Slipping the surly bonds. And then…”Gravity”

October 5, 2013


It’s a bit ironic that now, a few months after the close of a summer season chock-a-block with bloated, over-budgeted, lumbering blockbuster offerings, the most teeth-grindingly thrilling and suspenseful film of the year would feature action sequences that don’t involve space battles, cities being destroyed, or derailed steam locomotives, but rather things like grabbing things. And breathing. Ironic, but not surprising. It’s no secret that Hollywood has long felt that budget=profit. Quality seldom factors in. With his latest film, Gravity, Alfonso Cuaron brings craftsmanship back to the screen, and in the process creates an edge-of-your-seat thriller that does nothing less than rewrite the language of cinema.

In Gravity, two astronauts get stuck in space. Yep, that’s the plot. Hey, thanks Alfonso! Nice and easy to encapsulate when I explain it to my parents. Anyway, yeah, the movie begins midway through a shuttle mission to repair a messed-up motherboard on the Hubble telescope. Responsible for the repairs is novice astronaut Ryan Stone (Sandra Bullock), whose equally preoccupied with keeping her lunch down in zero-g as the telescope. Zipping around her like an improbably-handsome Commando Cody is Matt Kowalsky (George Clooney), a veteran astronaut on his last mission before retirement.

Within a few scenes (gorgeously shot and composed scenes, I should say), Cuaron perfectly establishes these characters. Kowalski has Clooney’s easy charm as he bullshits with Mission Control (an unseen Ed Harris) and scoots around outer space, while Stone is more tightly-wound and introverted—buttoned up by her own personality and the natural fear of walking in space for the first time.

After this extremely economical setup, Cuaron sets the plot in motion, as a missile strike on a Russian spy satellite creates a chain reaction of destruction that sends a deadly debris cloud hurtling at the space shuttle. Within moments and in eerie silence, Stone and Kowalski are torn form their relative safety and sent adrift as their shuttle is irrecoverably damaged and the crew killed.

Alone and adrift, Kowalski and Stone must make their way to the International Space Station where a glimmer of hope resides in the form an escape module they can use to get back to Earth. Suffice it to say, the trip isn’t as easy as all that. Battling them every inch of the way is, not gravity, but unforgiving physics (wait, is gravity a part of physics? I was a humanities major). Every movement propels them without resistance, and without anything solid with which to gain purchase, something mere inches out of grasp might as well be on another continent.

It’s here that Cuaron and his cinematographer Emmanuel Lubezki (a frequent collaborator with Terrence Malick), present us with a cinematic experience unlike any in recent memory, and perhaps ever. By setting the action in weightlessness of space, they eliminate the comforting orientation of X and Y axis, foregrounds and backgrounds. Instead, through some truly genius camerawork, they create a genuinely three-dimensional space for the action to take place. Moreso than any movie that has come before it this movie demands to be seen in 3D.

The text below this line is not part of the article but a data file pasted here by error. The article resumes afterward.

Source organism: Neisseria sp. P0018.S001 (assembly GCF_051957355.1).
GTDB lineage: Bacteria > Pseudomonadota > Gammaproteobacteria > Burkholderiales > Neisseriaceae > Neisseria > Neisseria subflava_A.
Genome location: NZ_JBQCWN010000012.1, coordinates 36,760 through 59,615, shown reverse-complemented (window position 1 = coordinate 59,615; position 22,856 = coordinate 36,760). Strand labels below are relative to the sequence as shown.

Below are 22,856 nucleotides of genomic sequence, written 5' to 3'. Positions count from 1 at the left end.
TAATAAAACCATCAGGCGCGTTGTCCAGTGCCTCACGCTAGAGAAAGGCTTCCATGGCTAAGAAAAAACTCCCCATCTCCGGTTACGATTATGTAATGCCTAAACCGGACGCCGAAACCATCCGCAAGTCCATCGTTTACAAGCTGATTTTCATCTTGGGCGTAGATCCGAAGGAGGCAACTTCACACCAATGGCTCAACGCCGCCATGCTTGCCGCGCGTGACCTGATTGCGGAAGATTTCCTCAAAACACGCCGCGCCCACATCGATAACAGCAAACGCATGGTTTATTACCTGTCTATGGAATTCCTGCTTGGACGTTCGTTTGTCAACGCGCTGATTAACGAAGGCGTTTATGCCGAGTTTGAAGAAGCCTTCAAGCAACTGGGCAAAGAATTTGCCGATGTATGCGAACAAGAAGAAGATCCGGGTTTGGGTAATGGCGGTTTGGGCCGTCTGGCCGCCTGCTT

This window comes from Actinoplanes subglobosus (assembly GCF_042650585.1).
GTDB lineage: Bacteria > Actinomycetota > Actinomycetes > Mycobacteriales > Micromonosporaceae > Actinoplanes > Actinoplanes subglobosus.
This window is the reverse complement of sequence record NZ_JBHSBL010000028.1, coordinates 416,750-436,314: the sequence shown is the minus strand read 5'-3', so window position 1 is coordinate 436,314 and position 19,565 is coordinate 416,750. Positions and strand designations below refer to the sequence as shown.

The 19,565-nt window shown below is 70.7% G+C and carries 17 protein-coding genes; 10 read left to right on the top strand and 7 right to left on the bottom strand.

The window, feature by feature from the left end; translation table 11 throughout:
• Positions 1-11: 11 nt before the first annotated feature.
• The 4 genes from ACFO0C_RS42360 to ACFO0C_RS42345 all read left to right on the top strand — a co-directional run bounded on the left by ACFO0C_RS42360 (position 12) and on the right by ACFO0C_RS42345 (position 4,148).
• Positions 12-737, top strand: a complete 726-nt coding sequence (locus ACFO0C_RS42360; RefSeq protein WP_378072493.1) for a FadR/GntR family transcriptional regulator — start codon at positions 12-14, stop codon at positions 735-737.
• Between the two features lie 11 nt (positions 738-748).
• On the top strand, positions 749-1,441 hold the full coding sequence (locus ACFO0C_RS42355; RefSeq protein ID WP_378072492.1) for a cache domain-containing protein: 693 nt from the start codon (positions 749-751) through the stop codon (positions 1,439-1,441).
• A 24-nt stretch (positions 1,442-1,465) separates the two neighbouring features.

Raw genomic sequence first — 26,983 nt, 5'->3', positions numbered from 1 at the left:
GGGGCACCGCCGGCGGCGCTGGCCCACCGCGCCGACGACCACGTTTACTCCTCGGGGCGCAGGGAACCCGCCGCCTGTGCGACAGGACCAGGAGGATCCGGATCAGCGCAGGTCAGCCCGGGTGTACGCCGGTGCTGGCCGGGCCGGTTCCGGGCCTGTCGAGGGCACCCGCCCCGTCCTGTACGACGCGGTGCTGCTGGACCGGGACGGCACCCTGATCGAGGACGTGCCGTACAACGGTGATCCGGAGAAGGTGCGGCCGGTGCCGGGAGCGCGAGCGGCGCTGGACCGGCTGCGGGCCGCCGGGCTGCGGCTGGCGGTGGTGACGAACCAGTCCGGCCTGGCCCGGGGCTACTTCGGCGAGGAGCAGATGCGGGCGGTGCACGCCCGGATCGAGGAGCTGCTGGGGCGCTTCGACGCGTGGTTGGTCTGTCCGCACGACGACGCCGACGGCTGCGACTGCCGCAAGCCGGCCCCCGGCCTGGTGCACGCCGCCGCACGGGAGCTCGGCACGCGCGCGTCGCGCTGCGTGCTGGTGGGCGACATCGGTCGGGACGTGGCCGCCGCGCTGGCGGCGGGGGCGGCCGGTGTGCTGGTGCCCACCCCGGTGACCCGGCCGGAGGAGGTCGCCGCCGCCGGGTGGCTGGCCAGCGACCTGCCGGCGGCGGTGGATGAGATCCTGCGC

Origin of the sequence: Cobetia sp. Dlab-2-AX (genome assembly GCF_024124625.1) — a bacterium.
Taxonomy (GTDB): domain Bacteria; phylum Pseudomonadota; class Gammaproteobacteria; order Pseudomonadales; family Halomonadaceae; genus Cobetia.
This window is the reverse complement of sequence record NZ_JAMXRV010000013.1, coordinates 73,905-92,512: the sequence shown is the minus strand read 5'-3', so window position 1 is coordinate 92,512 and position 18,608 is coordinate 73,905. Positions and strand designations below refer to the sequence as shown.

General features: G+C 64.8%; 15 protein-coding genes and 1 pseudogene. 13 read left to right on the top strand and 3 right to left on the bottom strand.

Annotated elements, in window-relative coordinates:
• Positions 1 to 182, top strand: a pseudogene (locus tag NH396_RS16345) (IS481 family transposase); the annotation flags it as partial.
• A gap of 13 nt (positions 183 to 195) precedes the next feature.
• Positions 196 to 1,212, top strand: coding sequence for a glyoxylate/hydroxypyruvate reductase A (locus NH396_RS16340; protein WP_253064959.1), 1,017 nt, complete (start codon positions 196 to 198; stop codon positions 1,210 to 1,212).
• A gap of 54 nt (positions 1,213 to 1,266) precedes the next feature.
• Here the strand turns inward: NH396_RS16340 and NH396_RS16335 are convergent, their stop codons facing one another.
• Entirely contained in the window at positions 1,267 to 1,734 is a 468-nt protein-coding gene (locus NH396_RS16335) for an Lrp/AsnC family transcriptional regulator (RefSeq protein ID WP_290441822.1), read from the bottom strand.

Gravity is light on plot and characterization, but it works by playing to the stars’ strengths as actors. Clooney has always had a quiet charisma that simply walks away with the screen as if it was always his to take. He doesn’t need to over-emote to build any tension—just clip his words a little bit. And Bullock has always been the most convincing guys-gal in movies since…um, Peppermint Patty? Here, she’s unafraid to close herself off for most of the film and bury her trademark effervescence behind a curtain of mournfulness, allowing it to break only once, when her tears float away.

Sure, you can nitpick why there are so many space stations in orbit all of a sudden or the fact that the ISS and the Hubble are in two very different orbits (as a New York Times article points out, getting form one to the other would be like swimming from the Caribbean to London), but otherwise the movie maintains a strong fidelity to the facts of space travel. And that’s especially poignant now, as poor, beleaguered, defunded NASA has shut its doors because 29 Republican congressmen don’t want poor people to have medical care (because that’s the way our country works now, apparently). The days when we were awed by space travel are long past, but, as Gravity makes clear, the courage it takes to do that job is just as awesome today as it was when John Glenn first left gravity behind.

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